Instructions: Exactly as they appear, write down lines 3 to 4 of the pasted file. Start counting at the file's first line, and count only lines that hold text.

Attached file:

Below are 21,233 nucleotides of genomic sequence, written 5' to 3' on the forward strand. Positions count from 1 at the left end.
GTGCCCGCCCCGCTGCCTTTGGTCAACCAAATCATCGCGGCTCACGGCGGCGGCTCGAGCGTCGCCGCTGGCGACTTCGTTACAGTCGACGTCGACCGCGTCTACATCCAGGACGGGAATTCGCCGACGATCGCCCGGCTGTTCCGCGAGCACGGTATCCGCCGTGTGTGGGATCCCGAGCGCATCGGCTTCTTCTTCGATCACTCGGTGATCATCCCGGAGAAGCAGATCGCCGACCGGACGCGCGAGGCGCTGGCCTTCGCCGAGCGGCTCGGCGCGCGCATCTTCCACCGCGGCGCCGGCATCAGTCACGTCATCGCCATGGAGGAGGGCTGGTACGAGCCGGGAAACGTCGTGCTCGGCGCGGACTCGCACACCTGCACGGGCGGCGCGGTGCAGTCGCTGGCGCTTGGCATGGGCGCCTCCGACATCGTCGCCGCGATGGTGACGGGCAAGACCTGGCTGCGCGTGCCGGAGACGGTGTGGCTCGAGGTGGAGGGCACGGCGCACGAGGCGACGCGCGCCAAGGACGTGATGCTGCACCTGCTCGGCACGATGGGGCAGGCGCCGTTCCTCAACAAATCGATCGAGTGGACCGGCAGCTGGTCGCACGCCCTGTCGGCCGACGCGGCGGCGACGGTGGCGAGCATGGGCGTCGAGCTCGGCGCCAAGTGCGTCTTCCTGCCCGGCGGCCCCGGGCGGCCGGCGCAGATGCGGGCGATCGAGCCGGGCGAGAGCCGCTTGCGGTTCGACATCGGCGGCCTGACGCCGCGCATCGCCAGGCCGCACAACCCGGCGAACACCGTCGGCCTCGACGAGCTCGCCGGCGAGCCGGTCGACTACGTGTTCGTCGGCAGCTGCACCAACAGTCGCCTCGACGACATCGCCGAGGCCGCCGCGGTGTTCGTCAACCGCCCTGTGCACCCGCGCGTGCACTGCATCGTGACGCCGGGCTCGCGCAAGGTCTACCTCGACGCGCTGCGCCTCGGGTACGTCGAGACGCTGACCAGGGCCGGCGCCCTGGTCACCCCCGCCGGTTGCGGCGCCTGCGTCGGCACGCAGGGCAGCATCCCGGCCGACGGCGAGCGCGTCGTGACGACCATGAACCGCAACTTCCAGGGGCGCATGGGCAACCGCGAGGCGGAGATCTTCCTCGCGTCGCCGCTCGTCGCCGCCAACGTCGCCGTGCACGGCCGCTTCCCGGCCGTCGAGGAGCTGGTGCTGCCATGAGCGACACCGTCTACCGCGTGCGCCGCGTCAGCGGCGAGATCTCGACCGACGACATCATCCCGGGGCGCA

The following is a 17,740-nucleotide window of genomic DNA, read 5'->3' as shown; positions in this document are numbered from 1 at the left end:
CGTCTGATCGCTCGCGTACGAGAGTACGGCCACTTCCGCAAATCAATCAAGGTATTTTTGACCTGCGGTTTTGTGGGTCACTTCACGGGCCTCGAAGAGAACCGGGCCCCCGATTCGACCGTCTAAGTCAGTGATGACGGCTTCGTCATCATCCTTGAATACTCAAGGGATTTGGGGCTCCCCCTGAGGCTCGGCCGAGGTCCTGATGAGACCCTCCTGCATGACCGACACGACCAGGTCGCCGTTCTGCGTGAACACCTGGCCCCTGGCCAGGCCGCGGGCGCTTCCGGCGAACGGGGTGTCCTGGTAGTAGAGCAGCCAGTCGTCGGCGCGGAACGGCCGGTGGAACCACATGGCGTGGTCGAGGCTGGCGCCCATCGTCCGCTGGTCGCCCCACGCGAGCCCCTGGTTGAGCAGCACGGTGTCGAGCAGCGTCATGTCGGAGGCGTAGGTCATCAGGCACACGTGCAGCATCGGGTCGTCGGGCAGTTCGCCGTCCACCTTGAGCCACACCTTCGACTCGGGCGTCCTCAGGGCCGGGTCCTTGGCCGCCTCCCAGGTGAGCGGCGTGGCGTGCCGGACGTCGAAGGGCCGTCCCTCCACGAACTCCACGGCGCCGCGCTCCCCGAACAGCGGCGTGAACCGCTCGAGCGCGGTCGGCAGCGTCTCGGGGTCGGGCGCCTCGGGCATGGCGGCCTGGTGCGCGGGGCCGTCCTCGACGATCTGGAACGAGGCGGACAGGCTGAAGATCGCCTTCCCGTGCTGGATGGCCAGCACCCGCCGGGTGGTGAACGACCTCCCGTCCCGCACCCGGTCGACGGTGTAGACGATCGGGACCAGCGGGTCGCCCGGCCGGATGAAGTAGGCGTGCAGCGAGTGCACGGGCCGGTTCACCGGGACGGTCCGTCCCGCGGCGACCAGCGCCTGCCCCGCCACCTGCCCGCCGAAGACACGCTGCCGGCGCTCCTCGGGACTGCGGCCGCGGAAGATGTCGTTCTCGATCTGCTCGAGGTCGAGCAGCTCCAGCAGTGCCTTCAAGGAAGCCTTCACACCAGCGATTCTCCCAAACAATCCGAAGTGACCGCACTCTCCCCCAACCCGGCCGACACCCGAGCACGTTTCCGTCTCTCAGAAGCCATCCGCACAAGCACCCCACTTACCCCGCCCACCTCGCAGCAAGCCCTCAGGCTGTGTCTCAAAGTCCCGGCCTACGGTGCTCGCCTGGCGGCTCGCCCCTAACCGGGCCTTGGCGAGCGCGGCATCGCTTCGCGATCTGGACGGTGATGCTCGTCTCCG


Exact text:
The following is a 17,740-nucleotide window of genomic DNA, read 5'->3' as shown; positions in this document are numbered from 1 at the left end:
CGTCTGATCGCTCGCGTACGAGAGTACGGCCACTTCCGCAAATCAATCAAGGTATTTTTGACCTGCGGTTTTGTGGGTCACTTCACGGGCCTCGAAGAGAACCGGGCCCCCGATTCGACCGTCTAAGTCAGTGATGACGGCTTCGTCATCATCCTTGAATACTCAAGGGATTTGGGGCTCCCCCTGAGGCTCGGCCGAGGTCCTGATGAGACCCTCCTGCATGACCGACACGACCAGGTCGCCGTTCTGCGTGAACACCTGGCCCCTGGCCAGGCCGCGGGCGCTTCCGGCGAACGGGGTGTCCTGGTAGTAGAGCAGCCAGTCGTCGGCGCGGAACGGCCGGTGGAACCACATGGCGTGGTCGAGGCTGGCGCCCATCGTCCGCTGGTCGCCCCACGCGAGCCCCTGGTTGAGCAGCACGGTGTCGAGCAGCGTCATGTCGGAGGCGTAGGTCATCAGGCACACGTGCAGCATCGGGTCGTCGGGCAGTTCGCCGTCCACCTTGAGCCACACCTTCGACTCGGGCGTCCTCAGGGCCGGGTCCTTGGCCGCCTCCCAGGTGAGCGGCGTGGCGTGCCGGACGTCGAAGGGCCGTCCCTCCACGAACTCCACGGCGCCGCGCTCCCCGAACAGCGGCGTGAACCGCTCGAGCGCGGTCGGCAGCGTCTCGGGGTCGGGCGCCTCGGGCATGGCGGCCTGGTGCGCGGGGCCGTCCTCGACGATCTGGAACGAGGCGGACAGGCTGAAGATCGCCTTCCCGTGCTGGATGGCCAGCACCCGCCGGGTGGTGAACGACCTCCCGTCCCGCACCCGGTCGACGGTGTAGACGATCGGGACCAGCGGGTCGCCCGGCCGGATGAAGTAGGCGTGCAGCGAGTGCACGGGCCGGTTCACCGGGACGGTCCGTCCCGCGGCGACCAGCGCCTGCCCCGCCACCTGCCCGCCGAAGACACGCTGCCGGCGCTCCTCGGGACTGCGGCCGCGGAAGATGTCGTTCTCGATCTGCTCGAGGTCGAGCAGCTCCAGCAGTGCCTTCAAGGAAGCCTTCACACCAGCGATTCTCCCAAACAATCCGAAGTGACCGCACTCTCCCCCAACCCGGCCGACACCCGAGCACGTTTCCGTCTCTCAGAAGCCATCCGCACAAGCACCCCACTTACCCCGCCCACCTCGCAGCAAGCCCTCAGGCTGTGTCTCAAAGTCCCGGCCTACGGTGCTCGCCTGGCGGCTCGCCCCTAACCGGGCCTTGGCGAGCGCGGCATCGCTTCGCGATCTGGACGGTGATGCTCGTCTCCG